"The Turtles project … runs multiple unmodified hypervisors (e.g., KVM and VMware) and operating systems (e.g., Linux and Windows)," IBM researchers state. "Despite the lack of architectural support for nested virtualization in the x86 architecture, it can achieve performance that is within six per cent to eight per cent of single-level (non-nested) virtualization for common workloads."

Join the Good Gear Guide newsletter!

Error: Please check your email address.

Tags Configuration / maintenanceLinuxIBMhardware systemsnon-WindowsData CenterNorth Carolina State Universityoperating systemscloud computinginternetvirtualization

Our Back to Business guide highlights the best products for you to boost your productivity at home, on the road, at the office, or in the classroom.

Keep up with the latest tech news, reviews and previews by subscribing to the Good Gear Guide newsletter.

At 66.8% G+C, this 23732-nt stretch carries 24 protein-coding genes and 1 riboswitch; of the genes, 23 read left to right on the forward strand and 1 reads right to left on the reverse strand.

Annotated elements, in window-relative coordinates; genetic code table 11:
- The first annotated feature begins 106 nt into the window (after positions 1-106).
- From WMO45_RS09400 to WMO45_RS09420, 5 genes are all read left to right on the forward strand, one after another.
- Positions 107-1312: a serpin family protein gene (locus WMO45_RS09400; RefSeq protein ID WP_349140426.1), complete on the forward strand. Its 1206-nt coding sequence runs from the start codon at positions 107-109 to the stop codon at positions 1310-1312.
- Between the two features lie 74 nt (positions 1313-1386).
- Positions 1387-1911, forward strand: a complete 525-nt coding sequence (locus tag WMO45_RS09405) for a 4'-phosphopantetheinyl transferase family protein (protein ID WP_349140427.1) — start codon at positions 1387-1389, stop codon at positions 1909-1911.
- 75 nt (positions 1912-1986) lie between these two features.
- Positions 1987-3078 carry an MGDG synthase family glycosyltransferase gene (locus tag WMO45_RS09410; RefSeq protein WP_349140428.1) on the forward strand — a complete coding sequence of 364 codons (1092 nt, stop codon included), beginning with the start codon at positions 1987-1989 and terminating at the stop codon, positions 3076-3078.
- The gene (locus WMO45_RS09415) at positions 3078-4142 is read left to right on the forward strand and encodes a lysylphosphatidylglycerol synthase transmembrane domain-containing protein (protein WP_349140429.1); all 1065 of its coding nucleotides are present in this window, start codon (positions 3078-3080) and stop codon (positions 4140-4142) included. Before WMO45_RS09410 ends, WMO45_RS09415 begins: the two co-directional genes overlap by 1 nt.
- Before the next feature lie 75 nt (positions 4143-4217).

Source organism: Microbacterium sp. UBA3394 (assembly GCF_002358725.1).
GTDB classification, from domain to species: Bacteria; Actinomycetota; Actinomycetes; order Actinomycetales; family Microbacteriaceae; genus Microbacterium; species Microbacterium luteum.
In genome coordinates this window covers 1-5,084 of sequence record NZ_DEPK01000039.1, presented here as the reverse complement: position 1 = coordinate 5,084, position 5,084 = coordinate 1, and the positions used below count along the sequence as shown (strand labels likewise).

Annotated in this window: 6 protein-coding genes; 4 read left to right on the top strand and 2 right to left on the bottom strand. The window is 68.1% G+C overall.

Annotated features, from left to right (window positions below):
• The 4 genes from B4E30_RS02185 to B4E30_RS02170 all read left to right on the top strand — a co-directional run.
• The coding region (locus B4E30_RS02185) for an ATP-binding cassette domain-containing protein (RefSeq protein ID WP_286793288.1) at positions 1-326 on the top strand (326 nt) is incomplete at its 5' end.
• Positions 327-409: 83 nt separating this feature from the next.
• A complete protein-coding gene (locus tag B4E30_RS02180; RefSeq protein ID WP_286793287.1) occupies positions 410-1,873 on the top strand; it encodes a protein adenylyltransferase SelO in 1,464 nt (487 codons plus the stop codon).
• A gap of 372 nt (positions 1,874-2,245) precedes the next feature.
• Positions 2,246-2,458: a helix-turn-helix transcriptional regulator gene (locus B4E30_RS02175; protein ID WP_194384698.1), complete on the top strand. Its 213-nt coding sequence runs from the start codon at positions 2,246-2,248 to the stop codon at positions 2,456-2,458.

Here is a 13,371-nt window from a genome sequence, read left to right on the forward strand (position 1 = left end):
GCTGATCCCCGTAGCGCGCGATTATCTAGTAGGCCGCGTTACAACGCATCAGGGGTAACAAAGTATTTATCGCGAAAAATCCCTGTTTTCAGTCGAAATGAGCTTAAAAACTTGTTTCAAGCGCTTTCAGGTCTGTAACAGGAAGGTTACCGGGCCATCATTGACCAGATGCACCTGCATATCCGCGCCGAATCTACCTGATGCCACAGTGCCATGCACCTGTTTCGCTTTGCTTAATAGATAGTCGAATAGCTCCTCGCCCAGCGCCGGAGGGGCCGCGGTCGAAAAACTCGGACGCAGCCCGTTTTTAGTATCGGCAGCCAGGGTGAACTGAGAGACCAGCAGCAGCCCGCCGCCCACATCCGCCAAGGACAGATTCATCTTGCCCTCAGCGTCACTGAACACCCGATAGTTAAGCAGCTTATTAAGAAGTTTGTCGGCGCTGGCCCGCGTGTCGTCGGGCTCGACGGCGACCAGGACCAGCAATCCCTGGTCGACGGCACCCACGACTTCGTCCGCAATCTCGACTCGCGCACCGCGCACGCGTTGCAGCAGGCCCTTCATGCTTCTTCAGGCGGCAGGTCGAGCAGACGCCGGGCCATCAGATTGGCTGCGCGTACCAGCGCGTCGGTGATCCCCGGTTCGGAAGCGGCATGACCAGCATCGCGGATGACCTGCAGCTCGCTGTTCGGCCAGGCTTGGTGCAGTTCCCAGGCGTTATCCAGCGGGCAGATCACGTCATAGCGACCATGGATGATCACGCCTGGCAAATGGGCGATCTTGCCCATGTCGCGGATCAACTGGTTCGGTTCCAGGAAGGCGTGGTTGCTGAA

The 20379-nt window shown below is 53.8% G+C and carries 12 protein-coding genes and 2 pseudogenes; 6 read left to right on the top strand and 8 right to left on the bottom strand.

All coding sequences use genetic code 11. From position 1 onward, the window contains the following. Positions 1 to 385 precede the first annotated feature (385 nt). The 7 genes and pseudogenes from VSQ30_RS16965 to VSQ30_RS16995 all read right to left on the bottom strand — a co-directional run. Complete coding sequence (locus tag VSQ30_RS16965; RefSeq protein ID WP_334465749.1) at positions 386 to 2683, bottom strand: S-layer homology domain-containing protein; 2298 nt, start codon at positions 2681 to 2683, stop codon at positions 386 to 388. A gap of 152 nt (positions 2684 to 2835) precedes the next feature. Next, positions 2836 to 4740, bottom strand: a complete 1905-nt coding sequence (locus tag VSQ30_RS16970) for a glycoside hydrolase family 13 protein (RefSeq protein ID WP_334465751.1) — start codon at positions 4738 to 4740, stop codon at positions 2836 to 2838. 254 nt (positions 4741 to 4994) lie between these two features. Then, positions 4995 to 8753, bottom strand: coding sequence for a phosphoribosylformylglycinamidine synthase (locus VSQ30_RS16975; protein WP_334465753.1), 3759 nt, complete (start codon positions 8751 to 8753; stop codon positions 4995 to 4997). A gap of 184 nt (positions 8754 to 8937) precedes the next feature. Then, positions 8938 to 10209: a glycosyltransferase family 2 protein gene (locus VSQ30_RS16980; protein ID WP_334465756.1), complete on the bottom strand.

Jon Brodkin

Network World
Show Comments

Essentials

Lexar® JumpDrive® S57 USB 3.0 flash drive

Learn more >

Microsoft L5V-00027 Sculpt Ergonomic Keyboard Desktop

Learn more >

Mobile

Lexar® JumpDrive® S45 USB 3.0 flash drive 

Learn more >

Exec

Lexar® Professional 1800x microSDHC™/microSDXC™ UHS-II cards 

Learn more >

HD Pan/Tilt Wi-Fi Camera with Night Vision NC450

Learn more >

Audio-Technica ATH-ANC70 Noise Cancelling Headphones

Learn more >

Lexar® JumpDrive® C20c USB Type-C flash drive 

Learn more >

Budget

Back To Business Guide

Click for more ›

Most Popular Reviews

Latest News Articles

Resources

PCW Evaluation Team

Azadeh Williams

HP OfficeJet Pro 8730

A smarter way to print for busy small business owners, combining speedy printing with scanning and copying, making it easier to produce high quality documents and images at a touch of a button.